Let’s Go Outside, Even If It Rains: Dominik Lang’s Transformation of the Hunt Kastner Gallery Garden
Brno Daily’s Ruby Dark reports from a unique new public space in the heart of Zizkov. Photo credit: Ruby Dark.
Both a beginning and a finale at the same time, Domink Lang celebrated his project “Let’s Go Outside, Even If It Rains” at the Hunt Kastner gallery last week. For the past two months, the artist has been permanently transforming the garden space of the gallery. The project was open for the public to view from start to finish, and now, the Hunt Kastner garden will remain open as a public gathering space in the heart of Zizkov.
I first visited the gallery garden on 19 May. Gallery supervisor Anna Sýsová rose from her desk to greet me at the door and give me a tour. We gingerly stepped over a sunbathing dog blocking the doorway to the garden outside.
The courtyard looked more like a building site than a quaint gallery garden; even less like an art exhibition. Piles of rubble filled every corner, sheets of tarp blanketed stacks of materials, and heaps of soil covered broken walkways. A concrete globe leant against one wall of the garden. The space looked like an abstract expressionist demolition yard.
Lang had been deliberately secretive about his plans for the garden. Context was sparse – no gallery text or accompanying pamphlets offered any clues as to the intentions of the artist or what the space would become.
The only suggestion of Lang’s plan was some hand-drawn blueprints stuck to the wall of the interior room in the gallery. The papers were covered in notes, scribbles, numbers and blobs of ink that seemed indecipherable to all but the artist.
The inside space was also home to some artefacts gathered by Lang that hinted at the mystery of the project. A broken jug, a deflated football and blocks of wood guarded the entrance. At the far end of the gallery stood a wall-length table displaying various curios, some looking as if they’d been recovered from an ancient burial site, others as if they’d been picked off the back of a skip outside. A rusted metal grate sat beside a worn doll’s head. A broken vase had been reformed into a 2D puzzle of its original form.
Could these items suggest reformation and regeneration? Symbols of repurposing the old, salvaging the ruined and rebuilding the broken? Only time would tell.
Despite its vagueness, Lang’s project is defined by transparency. Visitors were able to visit the site throughout the project, witnessing the day-by-day transformation, and even seeing the artist at work.
By 23 June, the Hunt Kastner garden had metamorphosed into a lively gathering space, filled with friends and family of the artist and the gallery. Broken walkways had been filled, trailing through the garden. The piles of soil now laid in hand-made garden beds, nourishing plants that Lang had carefully chosen and positioned himself.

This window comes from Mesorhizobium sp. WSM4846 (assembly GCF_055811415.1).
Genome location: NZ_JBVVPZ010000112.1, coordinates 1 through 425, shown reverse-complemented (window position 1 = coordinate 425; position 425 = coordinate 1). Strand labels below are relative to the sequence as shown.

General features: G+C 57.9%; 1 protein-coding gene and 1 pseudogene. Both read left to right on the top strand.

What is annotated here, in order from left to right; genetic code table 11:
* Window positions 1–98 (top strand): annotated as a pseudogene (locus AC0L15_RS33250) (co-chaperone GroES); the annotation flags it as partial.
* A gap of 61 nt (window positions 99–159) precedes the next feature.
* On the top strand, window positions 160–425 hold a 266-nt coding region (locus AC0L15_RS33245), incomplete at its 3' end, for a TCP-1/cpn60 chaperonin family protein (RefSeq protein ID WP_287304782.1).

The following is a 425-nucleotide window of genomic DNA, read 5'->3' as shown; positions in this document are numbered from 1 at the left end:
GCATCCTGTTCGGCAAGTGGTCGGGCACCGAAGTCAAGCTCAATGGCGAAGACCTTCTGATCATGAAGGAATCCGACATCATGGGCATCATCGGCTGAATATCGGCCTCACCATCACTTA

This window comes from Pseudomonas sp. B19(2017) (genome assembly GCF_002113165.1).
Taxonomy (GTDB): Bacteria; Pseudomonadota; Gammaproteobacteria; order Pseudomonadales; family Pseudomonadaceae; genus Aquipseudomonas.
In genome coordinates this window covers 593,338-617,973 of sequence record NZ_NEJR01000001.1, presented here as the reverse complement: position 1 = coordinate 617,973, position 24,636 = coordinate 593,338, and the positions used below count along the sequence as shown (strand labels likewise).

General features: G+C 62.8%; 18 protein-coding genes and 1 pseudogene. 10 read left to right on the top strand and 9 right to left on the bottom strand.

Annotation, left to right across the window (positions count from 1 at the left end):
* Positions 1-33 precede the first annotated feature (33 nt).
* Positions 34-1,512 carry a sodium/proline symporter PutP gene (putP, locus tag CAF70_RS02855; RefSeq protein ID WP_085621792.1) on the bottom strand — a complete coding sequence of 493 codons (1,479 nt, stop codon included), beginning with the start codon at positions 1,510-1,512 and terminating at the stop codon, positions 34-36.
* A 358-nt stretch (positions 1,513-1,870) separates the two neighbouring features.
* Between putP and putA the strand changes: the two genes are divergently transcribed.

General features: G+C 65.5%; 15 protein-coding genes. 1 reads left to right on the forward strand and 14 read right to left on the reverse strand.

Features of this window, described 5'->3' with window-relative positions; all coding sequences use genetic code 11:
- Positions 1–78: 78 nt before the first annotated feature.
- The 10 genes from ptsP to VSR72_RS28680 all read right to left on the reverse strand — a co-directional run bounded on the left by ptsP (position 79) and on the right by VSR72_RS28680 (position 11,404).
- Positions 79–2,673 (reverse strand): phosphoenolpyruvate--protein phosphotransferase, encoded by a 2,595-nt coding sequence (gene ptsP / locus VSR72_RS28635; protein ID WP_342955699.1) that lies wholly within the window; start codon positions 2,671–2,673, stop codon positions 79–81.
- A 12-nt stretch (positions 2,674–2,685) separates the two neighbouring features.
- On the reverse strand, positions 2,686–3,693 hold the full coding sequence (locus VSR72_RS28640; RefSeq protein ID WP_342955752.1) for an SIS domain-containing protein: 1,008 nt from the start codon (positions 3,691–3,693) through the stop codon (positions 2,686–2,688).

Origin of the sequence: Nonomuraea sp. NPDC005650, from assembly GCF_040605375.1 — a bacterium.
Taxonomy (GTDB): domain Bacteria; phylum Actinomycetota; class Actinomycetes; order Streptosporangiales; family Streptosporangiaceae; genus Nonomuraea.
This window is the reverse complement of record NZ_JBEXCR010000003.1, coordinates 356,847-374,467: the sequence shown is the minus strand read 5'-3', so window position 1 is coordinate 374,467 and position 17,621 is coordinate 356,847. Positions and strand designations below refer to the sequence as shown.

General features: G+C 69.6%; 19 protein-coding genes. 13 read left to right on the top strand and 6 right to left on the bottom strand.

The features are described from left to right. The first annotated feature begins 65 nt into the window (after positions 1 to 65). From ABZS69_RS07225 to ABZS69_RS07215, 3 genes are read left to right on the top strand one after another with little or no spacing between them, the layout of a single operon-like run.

The garden still maintained an unfinished quality, though. An unvarnished wooden plank balanced on two piles of rubble was fashioned into a table, adorned with a bowl of cherries and a jug of lavender lemonade. A pile of sand in the middle of the garden suggested that perhaps the team hadn’t quite finished clearing up before visitors arrived (which may be true, Lang was adding finishing touches to the garden 5 minutes before opening time). But with children playing in the sand, building castles and digging tunnels, it looked more like a deliberate feature than unwelcome clutter.
In fact, the whole garden was playground-esque. The space was very much in flux, charged with a kinetic energy, inviting visitors to participate in shaping and reshaping the space. None of the features seemed to be fixed in place. Even the concrete ball, which now sat in the centre of the garden, looked as if it was beckoning me to give it a push, though I wasn’t brave enough to try.
Everything suggested that the metamorphosis was not yet complete, but that from now, there was an open invitation to join in. Anna, the gallery supervisor, shared her hopes for the garden. “I want it to align with whatever the neighbourhood needs. A cafe, a bar, a place to just sit and read, anything. I think it will always be changing.”
The garden defies expectations of what an exhibition should be, and breaks the conventions of who gets to influence gallery space. On the Hunt Kastner website, Lang is quoted as saying “We often think of architecture as something that is given, has some unwritten rules and expectations. I promise myself that this space won’t be like that, but will be as open and welcoming as possible, without moments that define us into some positions, determine a hierarchy or an order.”
Throughout the evening, grey clouds loomed low over the visitors, as if testing our commitment to the projects’ name. Not to worry – Hunt Kastner had planned ahead, sending each guest a raincoat along with their invitation to the opening. But the threat of rain didn’t deter anyone – we stayed outside, exploring, talking, and imagining what the future of the project could hold.